I mean, it's seamless. It's literally one click, you get all the new stuff. And so taking that approach has had me actually take a lot more thoughtful approach when considering larger updates. And frankly, I think HubSpot CMS and how they treat themes has a few more steps to evolve before I can actually do a much larger sweeping change to some of the underlying code and modules and feel confident in being able to do so. And so I'm hopeful that's to come. Maybe next year? I'm not really sure, but I'm confident with the trajectory that I see them on, that they're going to start to address these problems now that they have all these themes in the market and they're like, great, these people want to keep these updated and there's going to be bigger changes, so how can we make this seamless? So yeah, one can hope.
Personal Reflections on being a HubSpot CMS Developer
No, I think that's it. We did have some questions, Kevin, around, well, I guess this is away from Clean and HubSpot, more about how has HubSpot changed your life?
It's funny because I entered the story of how I got started kind of kicking and screaming going into HubSpot. And the reason that it's really changed a lot of how I treat my own business and just my life in general is the fact that I can honestly be anywhere in the world now and continue to support this product, meet interesting people like both of you, work with customers from around the world, and create a pretty awesome low overhead business as a result of working and building products for this platform. I mean, it's allowed me to buy a really nice house here in Austin, Texas. It's allowed me to have the, we'll say, freedom to really live my life where and how I want. And that's something that has been, it's been really cool at this point in my life. And I'm in my mid-40s and I've had an agency and run teams and had startups with tons of employees and being locked in these different areas.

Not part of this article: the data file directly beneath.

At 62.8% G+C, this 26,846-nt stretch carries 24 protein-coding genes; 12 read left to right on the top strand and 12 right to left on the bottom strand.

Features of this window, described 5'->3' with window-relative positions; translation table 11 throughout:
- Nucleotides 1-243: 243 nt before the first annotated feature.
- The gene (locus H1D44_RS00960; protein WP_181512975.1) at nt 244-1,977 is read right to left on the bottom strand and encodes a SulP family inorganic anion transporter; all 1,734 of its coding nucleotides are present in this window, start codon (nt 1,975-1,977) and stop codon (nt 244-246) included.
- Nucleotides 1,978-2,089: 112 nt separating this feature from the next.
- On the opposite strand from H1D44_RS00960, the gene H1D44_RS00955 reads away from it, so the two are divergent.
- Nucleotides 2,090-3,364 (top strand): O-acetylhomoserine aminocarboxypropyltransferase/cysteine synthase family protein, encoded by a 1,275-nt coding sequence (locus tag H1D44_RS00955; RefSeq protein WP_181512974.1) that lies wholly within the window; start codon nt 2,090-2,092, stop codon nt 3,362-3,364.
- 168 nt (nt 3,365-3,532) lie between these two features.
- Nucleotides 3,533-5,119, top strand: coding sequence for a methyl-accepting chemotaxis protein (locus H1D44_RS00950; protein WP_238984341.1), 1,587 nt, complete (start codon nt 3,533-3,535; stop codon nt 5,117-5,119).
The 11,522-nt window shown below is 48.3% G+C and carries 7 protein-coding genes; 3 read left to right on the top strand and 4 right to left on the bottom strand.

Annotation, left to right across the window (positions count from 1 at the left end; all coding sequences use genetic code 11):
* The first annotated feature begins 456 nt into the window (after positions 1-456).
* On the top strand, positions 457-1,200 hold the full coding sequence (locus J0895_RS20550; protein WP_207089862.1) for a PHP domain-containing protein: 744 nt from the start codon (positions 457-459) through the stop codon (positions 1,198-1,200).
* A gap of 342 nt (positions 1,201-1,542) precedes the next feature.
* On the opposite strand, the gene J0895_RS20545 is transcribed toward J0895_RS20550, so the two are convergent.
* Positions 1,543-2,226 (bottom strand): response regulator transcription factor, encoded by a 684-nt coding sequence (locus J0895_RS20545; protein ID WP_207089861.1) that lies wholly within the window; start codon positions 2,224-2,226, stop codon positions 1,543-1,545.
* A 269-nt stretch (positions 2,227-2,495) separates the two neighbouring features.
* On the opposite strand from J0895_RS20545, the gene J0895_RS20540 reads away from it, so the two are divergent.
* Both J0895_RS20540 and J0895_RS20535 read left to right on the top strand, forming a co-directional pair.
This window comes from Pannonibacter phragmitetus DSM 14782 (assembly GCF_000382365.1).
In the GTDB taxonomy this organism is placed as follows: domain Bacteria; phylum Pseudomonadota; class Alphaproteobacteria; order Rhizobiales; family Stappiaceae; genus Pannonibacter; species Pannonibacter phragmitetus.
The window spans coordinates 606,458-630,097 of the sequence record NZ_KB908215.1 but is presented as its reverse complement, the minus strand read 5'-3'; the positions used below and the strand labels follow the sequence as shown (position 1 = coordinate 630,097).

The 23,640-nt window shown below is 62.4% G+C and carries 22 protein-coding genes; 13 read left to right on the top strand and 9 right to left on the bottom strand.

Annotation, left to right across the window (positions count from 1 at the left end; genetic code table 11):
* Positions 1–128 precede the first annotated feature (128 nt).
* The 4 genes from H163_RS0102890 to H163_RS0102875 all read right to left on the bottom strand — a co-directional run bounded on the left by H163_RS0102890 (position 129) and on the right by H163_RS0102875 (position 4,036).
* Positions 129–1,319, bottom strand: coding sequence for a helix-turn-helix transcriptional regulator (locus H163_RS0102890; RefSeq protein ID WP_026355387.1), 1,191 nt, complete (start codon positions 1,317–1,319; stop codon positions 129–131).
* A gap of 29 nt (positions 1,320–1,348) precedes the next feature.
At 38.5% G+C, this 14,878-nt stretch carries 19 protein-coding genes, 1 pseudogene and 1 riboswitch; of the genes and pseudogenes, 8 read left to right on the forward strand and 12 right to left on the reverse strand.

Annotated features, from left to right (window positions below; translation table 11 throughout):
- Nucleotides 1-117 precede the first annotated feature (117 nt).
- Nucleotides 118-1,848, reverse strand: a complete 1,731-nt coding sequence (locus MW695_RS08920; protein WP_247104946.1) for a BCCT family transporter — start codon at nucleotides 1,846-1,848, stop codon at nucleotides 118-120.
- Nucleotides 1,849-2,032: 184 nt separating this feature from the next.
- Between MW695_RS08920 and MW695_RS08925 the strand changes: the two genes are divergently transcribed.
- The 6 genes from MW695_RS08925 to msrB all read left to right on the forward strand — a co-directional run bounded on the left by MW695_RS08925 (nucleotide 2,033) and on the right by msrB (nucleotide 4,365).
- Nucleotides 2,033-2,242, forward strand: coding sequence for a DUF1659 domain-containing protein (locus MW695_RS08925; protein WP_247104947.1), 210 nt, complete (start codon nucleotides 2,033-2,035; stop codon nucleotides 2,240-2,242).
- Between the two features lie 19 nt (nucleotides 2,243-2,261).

And so to be in this position I'm at today where I can be nimble and I can really take an approach to my own lifestyle that is rewarding for me and my family, it's HubSpot and continually working on this product for the platform has really allowed me to unlock that. And quite frankly, I have to remind myself of that because I've been doing this for so long, not just Clean and HubSpot, but web development as a whole, that I can get a little like, eh, yeah, it is what it is. But it is pretty cool to be at this day and age and to be able to work from my cool home office and take my laptop wherever I want to go and not miss a beat.
Kevin, we just want to say a big thank you from ourselves for, A, spending the time and being so free with the information. Craig and myself from the very start have had your theme as the kind of benchmark. When we used Clean for the very first time, I remember telling Craig, this is so good. And you have just maintained that and I think that's a reflection of you as a person and just in the interview with what you shared. So thank you so much for spending the time with us and with our listeners. Now listeners, if you want to see the full episode, you can go to our YouTube channel and see the full unedited 90 minutes plus of this interview with Kevin Fremon, and we hope you enjoy it.
A big thank you to Kevin for sharing his story and insights.